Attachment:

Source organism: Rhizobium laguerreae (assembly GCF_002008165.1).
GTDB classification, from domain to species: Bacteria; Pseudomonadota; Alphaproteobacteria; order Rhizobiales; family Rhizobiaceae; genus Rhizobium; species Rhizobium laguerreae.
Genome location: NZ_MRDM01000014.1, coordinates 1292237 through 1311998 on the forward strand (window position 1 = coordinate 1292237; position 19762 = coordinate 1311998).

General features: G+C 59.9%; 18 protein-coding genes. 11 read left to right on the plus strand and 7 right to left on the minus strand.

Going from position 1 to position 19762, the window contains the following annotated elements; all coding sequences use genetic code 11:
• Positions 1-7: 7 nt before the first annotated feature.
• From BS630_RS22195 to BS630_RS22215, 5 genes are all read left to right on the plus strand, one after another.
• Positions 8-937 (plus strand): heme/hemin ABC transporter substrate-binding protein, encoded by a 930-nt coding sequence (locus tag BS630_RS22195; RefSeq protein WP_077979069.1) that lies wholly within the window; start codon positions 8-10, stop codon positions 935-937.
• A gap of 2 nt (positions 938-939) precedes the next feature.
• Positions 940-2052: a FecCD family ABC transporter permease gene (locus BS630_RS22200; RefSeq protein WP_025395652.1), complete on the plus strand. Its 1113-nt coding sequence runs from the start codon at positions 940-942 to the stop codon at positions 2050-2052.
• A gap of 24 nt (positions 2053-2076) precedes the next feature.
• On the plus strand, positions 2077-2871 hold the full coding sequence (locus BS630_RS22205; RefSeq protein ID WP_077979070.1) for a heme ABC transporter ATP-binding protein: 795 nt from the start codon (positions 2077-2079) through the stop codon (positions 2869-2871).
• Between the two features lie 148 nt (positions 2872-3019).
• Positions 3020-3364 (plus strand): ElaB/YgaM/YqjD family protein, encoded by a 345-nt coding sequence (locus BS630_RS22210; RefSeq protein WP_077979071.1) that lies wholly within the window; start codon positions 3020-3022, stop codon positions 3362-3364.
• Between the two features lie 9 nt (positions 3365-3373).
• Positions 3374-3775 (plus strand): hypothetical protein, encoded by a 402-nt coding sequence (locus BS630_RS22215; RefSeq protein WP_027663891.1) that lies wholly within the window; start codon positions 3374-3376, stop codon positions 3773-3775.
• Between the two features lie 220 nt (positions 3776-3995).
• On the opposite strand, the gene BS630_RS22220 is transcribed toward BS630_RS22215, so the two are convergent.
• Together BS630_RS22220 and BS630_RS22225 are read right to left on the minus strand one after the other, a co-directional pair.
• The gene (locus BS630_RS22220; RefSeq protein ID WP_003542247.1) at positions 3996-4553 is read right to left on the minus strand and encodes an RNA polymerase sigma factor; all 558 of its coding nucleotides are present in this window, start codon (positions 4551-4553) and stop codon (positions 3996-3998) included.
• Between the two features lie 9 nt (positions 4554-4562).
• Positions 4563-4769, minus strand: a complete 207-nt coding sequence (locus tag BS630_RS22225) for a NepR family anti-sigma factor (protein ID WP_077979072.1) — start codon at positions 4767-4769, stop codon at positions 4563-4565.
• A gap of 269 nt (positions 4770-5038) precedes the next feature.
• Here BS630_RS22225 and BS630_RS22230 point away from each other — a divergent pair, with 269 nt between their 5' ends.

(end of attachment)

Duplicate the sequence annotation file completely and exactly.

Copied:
Source organism: Rhizobium laguerreae (assembly GCF_002008165.1).
GTDB classification, from domain to species: Bacteria; Pseudomonadota; Alphaproteobacteria; order Rhizobiales; family Rhizobiaceae; genus Rhizobium; species Rhizobium laguerreae.
Genome location: NZ_MRDM01000014.1, coordinates 1292237 through 1311998 on the forward strand (window position 1 = coordinate 1292237; position 19762 = coordinate 1311998).

General features: G+C 59.9%; 18 protein-coding genes. 11 read left to right on the plus strand and 7 right to left on the minus strand.

Going from position 1 to position 19762, the window contains the following annotated elements; all coding sequences use genetic code 11:
• Positions 1-7: 7 nt before the first annotated feature.
• From BS630_RS22195 to BS630_RS22215, 5 genes are all read left to right on the plus strand, one after another.
• Positions 8-937 (plus strand): heme/hemin ABC transporter substrate-binding protein, encoded by a 930-nt coding sequence (locus tag BS630_RS22195; RefSeq protein WP_077979069.1) that lies wholly within the window; start codon positions 8-10, stop codon positions 935-937.
• A gap of 2 nt (positions 938-939) precedes the next feature.
• Positions 940-2052: a FecCD family ABC transporter permease gene (locus BS630_RS22200; RefSeq protein WP_025395652.1), complete on the plus strand. Its 1113-nt coding sequence runs from the start codon at positions 940-942 to the stop codon at positions 2050-2052.
• A gap of 24 nt (positions 2053-2076) precedes the next feature.
• On the plus strand, positions 2077-2871 hold the full coding sequence (locus BS630_RS22205; RefSeq protein ID WP_077979070.1) for a heme ABC transporter ATP-binding protein: 795 nt from the start codon (positions 2077-2079) through the stop codon (positions 2869-2871).
• Between the two features lie 148 nt (positions 2872-3019).
• Positions 3020-3364 (plus strand): ElaB/YgaM/YqjD family protein, encoded by a 345-nt coding sequence (locus BS630_RS22210; RefSeq protein WP_077979071.1) that lies wholly within the window; start codon positions 3020-3022, stop codon positions 3362-3364.
• Between the two features lie 9 nt (positions 3365-3373).
• Positions 3374-3775 (plus strand): hypothetical protein, encoded by a 402-nt coding sequence (locus BS630_RS22215; RefSeq protein WP_027663891.1) that lies wholly within the window; start codon positions 3374-3376, stop codon positions 3773-3775.
• Between the two features lie 220 nt (positions 3776-3995).
• On the opposite strand, the gene BS630_RS22220 is transcribed toward BS630_RS22215, so the two are convergent.
• Together BS630_RS22220 and BS630_RS22225 are read right to left on the minus strand one after the other, a co-directional pair.
• The gene (locus BS630_RS22220; RefSeq protein ID WP_003542247.1) at positions 3996-4553 is read right to left on the minus strand and encodes an RNA polymerase sigma factor; all 558 of its coding nucleotides are present in this window, start codon (positions 4551-4553) and stop codon (positions 3996-3998) included.
• Between the two features lie 9 nt (positions 4554-4562).
• Positions 4563-4769, minus strand: a complete 207-nt coding sequence (locus tag BS630_RS22225) for a NepR family anti-sigma factor (protein ID WP_077979072.1) — start codon at positions 4767-4769, stop codon at positions 4563-4565.
• A gap of 269 nt (positions 4770-5038) precedes the next feature.
• Here BS630_RS22225 and BS630_RS22230 point away from each other — a divergent pair, with 269 nt between their 5' ends.